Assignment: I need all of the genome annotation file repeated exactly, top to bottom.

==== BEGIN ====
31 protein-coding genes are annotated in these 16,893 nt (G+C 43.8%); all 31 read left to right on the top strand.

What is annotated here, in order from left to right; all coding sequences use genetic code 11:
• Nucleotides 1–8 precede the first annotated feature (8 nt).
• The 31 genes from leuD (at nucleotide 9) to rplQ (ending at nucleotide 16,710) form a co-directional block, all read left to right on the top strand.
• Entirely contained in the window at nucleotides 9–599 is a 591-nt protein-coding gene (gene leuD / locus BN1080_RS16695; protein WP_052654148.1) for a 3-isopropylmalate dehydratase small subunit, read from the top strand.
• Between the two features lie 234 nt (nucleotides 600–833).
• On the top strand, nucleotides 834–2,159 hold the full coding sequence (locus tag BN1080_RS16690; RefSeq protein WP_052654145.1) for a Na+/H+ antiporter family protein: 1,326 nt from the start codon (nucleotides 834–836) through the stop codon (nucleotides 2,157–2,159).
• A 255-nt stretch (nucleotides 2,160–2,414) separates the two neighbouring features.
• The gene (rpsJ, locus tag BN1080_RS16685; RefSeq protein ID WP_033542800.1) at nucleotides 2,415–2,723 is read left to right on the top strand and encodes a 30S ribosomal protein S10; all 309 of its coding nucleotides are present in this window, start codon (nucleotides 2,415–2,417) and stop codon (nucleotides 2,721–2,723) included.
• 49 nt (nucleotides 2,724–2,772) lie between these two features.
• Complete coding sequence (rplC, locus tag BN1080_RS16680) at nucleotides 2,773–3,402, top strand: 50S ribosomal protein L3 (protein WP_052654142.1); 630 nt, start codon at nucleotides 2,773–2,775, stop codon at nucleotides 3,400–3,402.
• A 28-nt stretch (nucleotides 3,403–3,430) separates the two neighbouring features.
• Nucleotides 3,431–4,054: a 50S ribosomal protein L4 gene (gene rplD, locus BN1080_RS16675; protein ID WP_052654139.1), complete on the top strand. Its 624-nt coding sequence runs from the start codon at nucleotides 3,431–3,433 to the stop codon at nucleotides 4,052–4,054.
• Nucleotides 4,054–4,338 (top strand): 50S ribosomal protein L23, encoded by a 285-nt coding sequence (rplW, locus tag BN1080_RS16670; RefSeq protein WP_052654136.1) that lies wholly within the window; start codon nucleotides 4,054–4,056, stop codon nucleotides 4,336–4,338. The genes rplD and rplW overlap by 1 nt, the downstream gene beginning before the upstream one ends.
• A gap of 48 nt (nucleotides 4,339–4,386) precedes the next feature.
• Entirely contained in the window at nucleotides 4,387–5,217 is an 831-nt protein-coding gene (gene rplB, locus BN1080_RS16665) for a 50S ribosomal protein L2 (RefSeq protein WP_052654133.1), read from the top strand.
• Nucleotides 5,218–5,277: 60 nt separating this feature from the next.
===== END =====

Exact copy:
31 protein-coding genes are annotated in these 16,893 nt (G+C 43.8%); all 31 read left to right on the top strand.

What is annotated here, in order from left to right; all coding sequences use genetic code 11:
• Nucleotides 1–8 precede the first annotated feature (8 nt).
• The 31 genes from leuD (at nucleotide 9) to rplQ (ending at nucleotide 16,710) form a co-directional block, all read left to right on the top strand.
• Entirely contained in the window at nucleotides 9–599 is a 591-nt protein-coding gene (gene leuD / locus BN1080_RS16695; protein WP_052654148.1) for a 3-isopropylmalate dehydratase small subunit, read from the top strand.
• Between the two features lie 234 nt (nucleotides 600–833).
• On the top strand, nucleotides 834–2,159 hold the full coding sequence (locus tag BN1080_RS16690; RefSeq protein WP_052654145.1) for a Na+/H+ antiporter family protein: 1,326 nt from the start codon (nucleotides 834–836) through the stop codon (nucleotides 2,157–2,159).
• A 255-nt stretch (nucleotides 2,160–2,414) separates the two neighbouring features.
• The gene (rpsJ, locus tag BN1080_RS16685; RefSeq protein ID WP_033542800.1) at nucleotides 2,415–2,723 is read left to right on the top strand and encodes a 30S ribosomal protein S10; all 309 of its coding nucleotides are present in this window, start codon (nucleotides 2,415–2,417) and stop codon (nucleotides 2,721–2,723) included.
• 49 nt (nucleotides 2,724–2,772) lie between these two features.
• Complete coding sequence (rplC, locus tag BN1080_RS16680) at nucleotides 2,773–3,402, top strand: 50S ribosomal protein L3 (protein WP_052654142.1); 630 nt, start codon at nucleotides 2,773–2,775, stop codon at nucleotides 3,400–3,402.
• A 28-nt stretch (nucleotides 3,403–3,430) separates the two neighbouring features.
• Nucleotides 3,431–4,054: a 50S ribosomal protein L4 gene (gene rplD, locus BN1080_RS16675; protein ID WP_052654139.1), complete on the top strand. Its 624-nt coding sequence runs from the start codon at nucleotides 3,431–3,433 to the stop codon at nucleotides 4,052–4,054.
• Nucleotides 4,054–4,338 (top strand): 50S ribosomal protein L23, encoded by a 285-nt coding sequence (rplW, locus tag BN1080_RS16670; RefSeq protein WP_052654136.1) that lies wholly within the window; start codon nucleotides 4,054–4,056, stop codon nucleotides 4,336–4,338. The genes rplD and rplW overlap by 1 nt, the downstream gene beginning before the upstream one ends.
• A gap of 48 nt (nucleotides 4,339–4,386) precedes the next feature.
• Entirely contained in the window at nucleotides 4,387–5,217 is an 831-nt protein-coding gene (gene rplB, locus BN1080_RS16665) for a 50S ribosomal protein L2 (RefSeq protein WP_052654133.1), read from the top strand.
• Nucleotides 5,218–5,277: 60 nt separating this feature from the next.